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Versions: (draft-ernst-monet-terminology) 00 01

IETF INTERNET-DRAFT                        Thierry Ernst, WIDE and INRIA
                                      Hong-Yon Lach, Motorola Labs Paris
                                                            October 2002

                  Network Mobility Support Terminology
                  draft-ernst-nemo-terminology-00.txt




Status of This Memo

   This document is an Internet-Draft and is in full conformance with
   all provisions of Section 10 of RFC2026.

   Internet-Drafts are working documents of the Internet Engineering
   Task Force (IETF), its areas, and its working groups. Note that other
   groups may also distribute working documents as Internet-Drafts.

   Internet-Drafts are draft documents valid for a maximum of six months
   and may be updated, replaced, or obsoleted by other documents at any
   time. It is inappropriate to use Internet-Drafts as reference
   material or to cite them other than as "work in progress."

   The list of current Internet-Drafts can be accessed at
   http://www.ietf.org/ietf/1id-abstracts.txt

   The list of Internet-Draft Shadow Directories can be accessed at
   http://www.ietf.org/shadow.html.

Abstract

   This document proposes a terminology for defining network mobility
   problems and solution requirements. Network mobility occurs when an
   entire network changes its point of attachment to the Internet and
   thus its reachability in the topology, which is referred to as a
   mobile network.














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                                 Contents

Status of This Memo

Abstract

1. Introduction

2. Applications

3. Terminology
   3.1. Architecture Components
      Mobile Network
      Mobile Network Node (MNN)
      Mobile Router (MR)
      Fixed Node (FN)
      Mobile Node (MN)
      Node behind the MR
      Correspondent Node (CN)
      Access Router (AR)
      Egress Interface of a MR
      Ingress Interface of a MR
      Home subnet prefix
      Foreign subnet prefix
      Mobile Network Prefix
   3.2. Functional Terms
      Local Fixed Node (LFN)
      Local Mobile Node (LMN)
      Visiting Mobile Node (VMN)
      NEMO-enabled (NEMO-node)
      MIPv6-enabled (MIPv6-node)
   3.3. Nested Mobility
      root-NEMO
      parent-NEMO
      sub-NEMO
      Top-Level Mobile Router (TLMR)
   3.4. Multihomed mobile network
   3.5. Miscellaneous Terms
      NEMO support
      intra-domain mobility
      inter-domain mobility
      Idle MNN
      Idle Mobile Network

Acknowledgments

References




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 1. Introduction

   A mobile network is an entire network, moving as a unit, which
   changes its point of attachment to the Internet and thus its
   reachability in the topology. A mobile network may be composed by one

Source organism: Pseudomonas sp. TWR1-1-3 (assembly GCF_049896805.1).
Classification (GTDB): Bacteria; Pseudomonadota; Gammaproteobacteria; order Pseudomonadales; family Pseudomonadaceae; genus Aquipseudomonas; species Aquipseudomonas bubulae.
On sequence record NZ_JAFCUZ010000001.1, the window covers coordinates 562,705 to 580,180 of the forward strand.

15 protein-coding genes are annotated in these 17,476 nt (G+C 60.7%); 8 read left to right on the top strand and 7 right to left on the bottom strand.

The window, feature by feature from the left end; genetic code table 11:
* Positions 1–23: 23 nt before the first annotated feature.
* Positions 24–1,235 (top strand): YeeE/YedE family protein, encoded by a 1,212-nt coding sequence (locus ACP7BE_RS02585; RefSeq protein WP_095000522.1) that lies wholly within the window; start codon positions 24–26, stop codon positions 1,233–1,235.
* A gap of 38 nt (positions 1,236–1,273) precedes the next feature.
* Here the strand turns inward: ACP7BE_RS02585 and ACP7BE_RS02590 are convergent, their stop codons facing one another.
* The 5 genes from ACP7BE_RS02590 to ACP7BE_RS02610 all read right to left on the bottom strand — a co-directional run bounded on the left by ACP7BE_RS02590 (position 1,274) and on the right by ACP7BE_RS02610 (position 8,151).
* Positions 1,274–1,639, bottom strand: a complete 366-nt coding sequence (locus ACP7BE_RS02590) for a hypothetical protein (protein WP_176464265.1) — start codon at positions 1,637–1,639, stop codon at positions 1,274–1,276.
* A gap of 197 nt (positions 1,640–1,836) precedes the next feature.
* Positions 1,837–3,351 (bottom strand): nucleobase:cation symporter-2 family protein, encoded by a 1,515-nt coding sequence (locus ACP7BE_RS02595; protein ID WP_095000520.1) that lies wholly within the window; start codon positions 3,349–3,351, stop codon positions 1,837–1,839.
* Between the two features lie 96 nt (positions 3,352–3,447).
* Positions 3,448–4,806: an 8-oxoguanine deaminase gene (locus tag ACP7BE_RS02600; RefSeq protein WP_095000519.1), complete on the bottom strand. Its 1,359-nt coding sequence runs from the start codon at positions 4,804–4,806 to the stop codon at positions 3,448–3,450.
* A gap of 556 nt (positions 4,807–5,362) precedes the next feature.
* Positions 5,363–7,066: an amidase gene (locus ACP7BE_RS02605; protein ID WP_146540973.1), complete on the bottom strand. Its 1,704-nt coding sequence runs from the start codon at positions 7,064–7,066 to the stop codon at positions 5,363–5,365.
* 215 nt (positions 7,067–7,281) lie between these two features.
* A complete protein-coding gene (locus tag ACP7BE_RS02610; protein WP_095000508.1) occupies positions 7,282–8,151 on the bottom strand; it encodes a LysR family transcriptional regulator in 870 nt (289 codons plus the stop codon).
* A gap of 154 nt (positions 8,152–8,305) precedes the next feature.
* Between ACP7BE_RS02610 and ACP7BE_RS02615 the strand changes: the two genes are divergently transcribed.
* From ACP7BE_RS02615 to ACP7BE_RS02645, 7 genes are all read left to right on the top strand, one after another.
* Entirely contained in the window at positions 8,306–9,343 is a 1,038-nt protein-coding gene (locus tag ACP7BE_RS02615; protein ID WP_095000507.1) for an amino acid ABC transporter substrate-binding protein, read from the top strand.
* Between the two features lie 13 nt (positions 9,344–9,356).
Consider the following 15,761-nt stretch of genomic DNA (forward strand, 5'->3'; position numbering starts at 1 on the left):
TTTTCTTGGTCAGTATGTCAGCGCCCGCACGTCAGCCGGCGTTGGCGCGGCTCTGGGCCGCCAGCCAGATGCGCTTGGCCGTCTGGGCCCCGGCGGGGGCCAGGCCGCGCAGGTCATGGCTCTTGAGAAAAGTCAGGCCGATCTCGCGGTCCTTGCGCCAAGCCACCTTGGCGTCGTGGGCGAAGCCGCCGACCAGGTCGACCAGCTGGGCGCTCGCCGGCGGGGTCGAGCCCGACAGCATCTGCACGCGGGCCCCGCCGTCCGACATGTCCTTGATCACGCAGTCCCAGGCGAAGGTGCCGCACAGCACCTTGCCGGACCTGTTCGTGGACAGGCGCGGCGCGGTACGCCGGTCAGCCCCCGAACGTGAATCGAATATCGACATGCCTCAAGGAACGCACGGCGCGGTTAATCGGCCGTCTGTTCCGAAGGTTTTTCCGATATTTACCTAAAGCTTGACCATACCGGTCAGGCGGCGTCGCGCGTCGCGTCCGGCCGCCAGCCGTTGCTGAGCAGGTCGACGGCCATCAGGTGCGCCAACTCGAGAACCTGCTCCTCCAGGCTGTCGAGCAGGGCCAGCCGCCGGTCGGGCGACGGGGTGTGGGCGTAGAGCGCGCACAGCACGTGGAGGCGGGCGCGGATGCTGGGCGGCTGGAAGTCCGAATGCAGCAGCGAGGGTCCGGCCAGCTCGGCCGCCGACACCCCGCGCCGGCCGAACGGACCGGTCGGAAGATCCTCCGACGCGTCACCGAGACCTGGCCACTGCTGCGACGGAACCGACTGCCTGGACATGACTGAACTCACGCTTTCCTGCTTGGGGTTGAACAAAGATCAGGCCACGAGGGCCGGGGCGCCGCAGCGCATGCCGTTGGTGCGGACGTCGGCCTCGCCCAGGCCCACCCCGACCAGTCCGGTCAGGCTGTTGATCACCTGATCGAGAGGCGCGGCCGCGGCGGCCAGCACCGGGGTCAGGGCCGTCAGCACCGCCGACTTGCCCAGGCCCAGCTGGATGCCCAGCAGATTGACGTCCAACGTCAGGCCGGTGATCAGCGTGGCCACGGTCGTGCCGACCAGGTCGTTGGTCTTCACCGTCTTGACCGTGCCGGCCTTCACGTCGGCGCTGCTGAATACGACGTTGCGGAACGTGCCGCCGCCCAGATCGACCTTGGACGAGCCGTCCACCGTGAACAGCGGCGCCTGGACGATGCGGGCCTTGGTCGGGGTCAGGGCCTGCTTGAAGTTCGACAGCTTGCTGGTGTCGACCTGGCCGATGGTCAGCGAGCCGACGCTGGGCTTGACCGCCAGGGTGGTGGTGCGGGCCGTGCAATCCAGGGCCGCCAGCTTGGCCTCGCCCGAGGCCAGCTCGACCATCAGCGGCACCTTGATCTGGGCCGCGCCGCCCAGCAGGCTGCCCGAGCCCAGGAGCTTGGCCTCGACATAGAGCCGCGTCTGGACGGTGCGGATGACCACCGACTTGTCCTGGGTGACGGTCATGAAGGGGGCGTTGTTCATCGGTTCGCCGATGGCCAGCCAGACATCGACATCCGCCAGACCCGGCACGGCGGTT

or more IP-subnets and is connected to the global Internet via one or
   more Mobile Routers (MR). Nodes behind the MR primarily comprise
   fixed nodes (nodes unable to change their point of attachment while
   maintaining ongoing sessions), and additionally mobile nodes (nodes
   able to change their point of attachment while maintaining ongoing
   sessions). The internal configuration of the mobile network is
   assumed to be relatively stable with respect to the MR.

   If network mobility is not explicitly supported by some mechanisms
   once a MR changes its point of attachment, existing sessions between
   CNs and nodes behind the MR are broken, and connectivity to the
   global Internet is lost. In addition, fixed nodes behind the MR are
   faced with sub-optimal routing with their correspondents in the
   global Internet, whereas multiple levels of mobility may cause
   extremely sub-optimal routing.

   Traditional work on mobility support as conducted in the Mobile IP
   working group is to provide continuous Internet connectivity to
   mobile hosts only (host mobility support) and are unable to support
   network mobility. The NEMO working group has therefore been created
   to specify solutions specific for network mobility support.

   To describe the problems and to define the requirements that will
   have to be met by the solutions, a new terminology is needed, which
   is the object of the present document. This terminology is supposed
   to serve as the base document produced by the NEMO WG and shall be
   refined once we agree on the requirements.

  2. Applications

   Cases of mobile networks include networks attached to people
   (Personal Area Network or PAN, i.e. a network composed by all
   Internet appliances carried by people, like a PDA, a mobile phone, a
   digital camera, a laptop, etc.) and networks of sensors deployed in
   aircrafts, boats, busses, cars, trains, etc. An airline company that
   provides permanent on-board Internet access is an example of a mobile
   network. This allows passengers to use their laptops (this scenario
   is mentioned in [Tanenbaum] under section 1.2.4 and section 5.5.8;
   [Perkins] under section 5.12; [Solomon] under section 11.2; and
   [RFC2002] section 4.5), PDA, or mobile phone to connect to remote
   hosts, download music or video, browse the web. Passengers could
   themselves carry a network with them (a PAN). At the same time, air
   control traffic could be exchanged between the aircraft and air



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   traffic control stations (this scenario has already been investigated
   by Eurocontrol, the European Organization for the safety of air
   navigation. During a transatlantic flight, the aircraft changes its
   point of attachment to the Internet and may be reachable by distinct